|Administrative History||Professor John R. Mallard OBE FRSE, is an outstanding pioneer in the field of medical imaging and diagnosis. For over 30 years, thanks to the efforts of the scientific teams in the Department of Biomedical Physics and Bioengineering under the guidance of Professor Mallard, Aberdeen has been at the cutting edge of medical imaging. Professor Mallard has developed two of the most important diagnostic technologies of the 20th century, namely Nuclear Medicine and Nuclear Magnetic Resonance Imaging (NMRI). |
He started his career by undertaking a P.h.D with the University of Nottingham, completing this in 1952. Whilst engaged in his P.h.D he also worked firstly as a Demonstrator in Physics at the University (1949-1951) and then subsequently as an Assistant Physicist with the Liverpool Radium Institute (1951-1953). After completing his P.h.D, John Mallard was appointed Senior Physicist at Hammersmith Hospital and Postgraduate Medical School in 1953, where he continued to work until 1960. Whilst at Hammersmith Hospital, John Mallard built the first radionuclide imaging device in the UK and was also involved in the first European brain tumour imaging trials.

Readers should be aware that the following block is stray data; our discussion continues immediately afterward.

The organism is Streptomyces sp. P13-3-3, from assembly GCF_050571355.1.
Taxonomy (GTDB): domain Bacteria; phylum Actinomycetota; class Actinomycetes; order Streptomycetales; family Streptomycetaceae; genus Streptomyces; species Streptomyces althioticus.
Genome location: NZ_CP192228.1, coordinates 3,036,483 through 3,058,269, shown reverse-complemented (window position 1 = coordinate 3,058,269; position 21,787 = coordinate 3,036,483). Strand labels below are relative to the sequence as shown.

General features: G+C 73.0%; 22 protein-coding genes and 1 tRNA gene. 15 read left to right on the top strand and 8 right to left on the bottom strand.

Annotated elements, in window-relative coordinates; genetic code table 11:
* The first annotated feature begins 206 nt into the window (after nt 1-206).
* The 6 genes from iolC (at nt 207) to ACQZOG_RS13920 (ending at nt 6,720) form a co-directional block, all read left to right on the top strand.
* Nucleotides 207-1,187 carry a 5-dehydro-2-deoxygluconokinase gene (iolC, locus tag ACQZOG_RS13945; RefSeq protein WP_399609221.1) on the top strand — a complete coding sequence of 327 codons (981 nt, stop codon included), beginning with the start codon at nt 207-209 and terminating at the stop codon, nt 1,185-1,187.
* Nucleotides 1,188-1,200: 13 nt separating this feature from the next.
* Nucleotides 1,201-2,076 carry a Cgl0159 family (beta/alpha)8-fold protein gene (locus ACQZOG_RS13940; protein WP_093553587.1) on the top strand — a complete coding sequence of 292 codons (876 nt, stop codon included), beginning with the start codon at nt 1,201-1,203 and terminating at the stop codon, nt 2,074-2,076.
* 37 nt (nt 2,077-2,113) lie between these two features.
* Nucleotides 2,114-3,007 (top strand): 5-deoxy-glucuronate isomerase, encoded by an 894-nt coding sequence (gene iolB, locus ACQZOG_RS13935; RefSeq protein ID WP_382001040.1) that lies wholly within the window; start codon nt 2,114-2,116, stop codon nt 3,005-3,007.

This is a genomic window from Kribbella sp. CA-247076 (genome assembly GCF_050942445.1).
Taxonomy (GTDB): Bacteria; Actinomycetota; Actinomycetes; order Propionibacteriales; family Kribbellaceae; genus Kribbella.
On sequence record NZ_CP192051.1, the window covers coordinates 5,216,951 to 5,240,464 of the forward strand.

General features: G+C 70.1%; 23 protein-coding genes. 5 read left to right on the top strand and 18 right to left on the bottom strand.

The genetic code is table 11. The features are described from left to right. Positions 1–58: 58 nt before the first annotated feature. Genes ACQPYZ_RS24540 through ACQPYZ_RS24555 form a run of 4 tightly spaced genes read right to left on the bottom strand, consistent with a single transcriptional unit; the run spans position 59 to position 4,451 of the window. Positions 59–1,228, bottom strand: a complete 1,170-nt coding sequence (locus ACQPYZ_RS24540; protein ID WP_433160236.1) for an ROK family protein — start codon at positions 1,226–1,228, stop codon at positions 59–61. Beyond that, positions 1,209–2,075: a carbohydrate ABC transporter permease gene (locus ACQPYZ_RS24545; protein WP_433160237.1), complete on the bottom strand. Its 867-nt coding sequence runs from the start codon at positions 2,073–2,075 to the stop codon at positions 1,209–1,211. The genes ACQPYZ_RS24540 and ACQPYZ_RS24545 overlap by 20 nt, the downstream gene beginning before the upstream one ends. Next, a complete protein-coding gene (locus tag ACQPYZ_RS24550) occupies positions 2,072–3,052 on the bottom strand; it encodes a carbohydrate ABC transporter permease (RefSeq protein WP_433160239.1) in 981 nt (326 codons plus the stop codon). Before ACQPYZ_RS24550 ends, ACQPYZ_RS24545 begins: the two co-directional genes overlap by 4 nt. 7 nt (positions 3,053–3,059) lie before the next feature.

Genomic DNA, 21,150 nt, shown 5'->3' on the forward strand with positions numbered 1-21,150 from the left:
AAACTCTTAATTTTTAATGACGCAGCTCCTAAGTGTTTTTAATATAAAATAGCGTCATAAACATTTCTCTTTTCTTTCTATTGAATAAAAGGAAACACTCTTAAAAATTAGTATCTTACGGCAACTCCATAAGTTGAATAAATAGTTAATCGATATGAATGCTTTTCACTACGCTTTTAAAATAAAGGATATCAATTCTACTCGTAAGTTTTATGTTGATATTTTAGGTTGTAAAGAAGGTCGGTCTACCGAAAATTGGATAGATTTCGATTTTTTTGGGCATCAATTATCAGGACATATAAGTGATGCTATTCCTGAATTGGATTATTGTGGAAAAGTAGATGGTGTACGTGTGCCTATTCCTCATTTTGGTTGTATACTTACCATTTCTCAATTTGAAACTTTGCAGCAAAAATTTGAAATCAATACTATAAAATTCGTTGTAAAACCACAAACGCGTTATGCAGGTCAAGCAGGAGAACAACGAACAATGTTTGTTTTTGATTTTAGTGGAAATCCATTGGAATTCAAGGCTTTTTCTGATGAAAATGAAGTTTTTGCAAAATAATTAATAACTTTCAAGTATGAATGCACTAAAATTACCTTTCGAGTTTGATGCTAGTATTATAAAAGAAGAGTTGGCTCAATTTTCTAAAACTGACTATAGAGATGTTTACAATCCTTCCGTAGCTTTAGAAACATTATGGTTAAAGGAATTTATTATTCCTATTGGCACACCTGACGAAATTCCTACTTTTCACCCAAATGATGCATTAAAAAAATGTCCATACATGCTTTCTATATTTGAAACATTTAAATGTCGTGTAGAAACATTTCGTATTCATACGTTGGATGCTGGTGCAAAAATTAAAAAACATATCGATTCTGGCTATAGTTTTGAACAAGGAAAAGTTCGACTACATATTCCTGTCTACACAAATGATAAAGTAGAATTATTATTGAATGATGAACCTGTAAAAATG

He moved to Aberdeen in 1965 from London's St. Thomas Hospital to become the University of Aberdeen's first Professor of Medical Physics. Among the many breakthroughs made by Professor Mallard and his Aberdeen team was the development of Magnetic Resonance Imaging with the first whole-body scanner entering service at Aberdeen Royal Infirmary in 1980. It was Mallard's group which was responsible for some of the major discoveries which led to this technique becoming clinically viable, and it was hailed by some as the biggest step forward since the discovery of X-rays 85 years earlier. The Mark 2 MRI scanner imaged more than 9,000 patients during the ten years it was installed in a custom-built room at Foresterhill in 1982. Professor Mallard is the recipient of many honours and medals, including the Royal Gold Medal awarded by the Royal Society of Edinburgh in 2002, and the Freedom of the City of Aberdeen on 14 August 2004. Although Professor Mallard retired in 1992 his contribution to medicine has endured with the opening in 1998 of the John Mallard PET Centre at Foresterhill, the only purpose-built facility of its kind in Scotland. He also continues his involvement with both the University and the science he pioneered as Professor Emeritus of Medical Physics at the University of Aberdeen.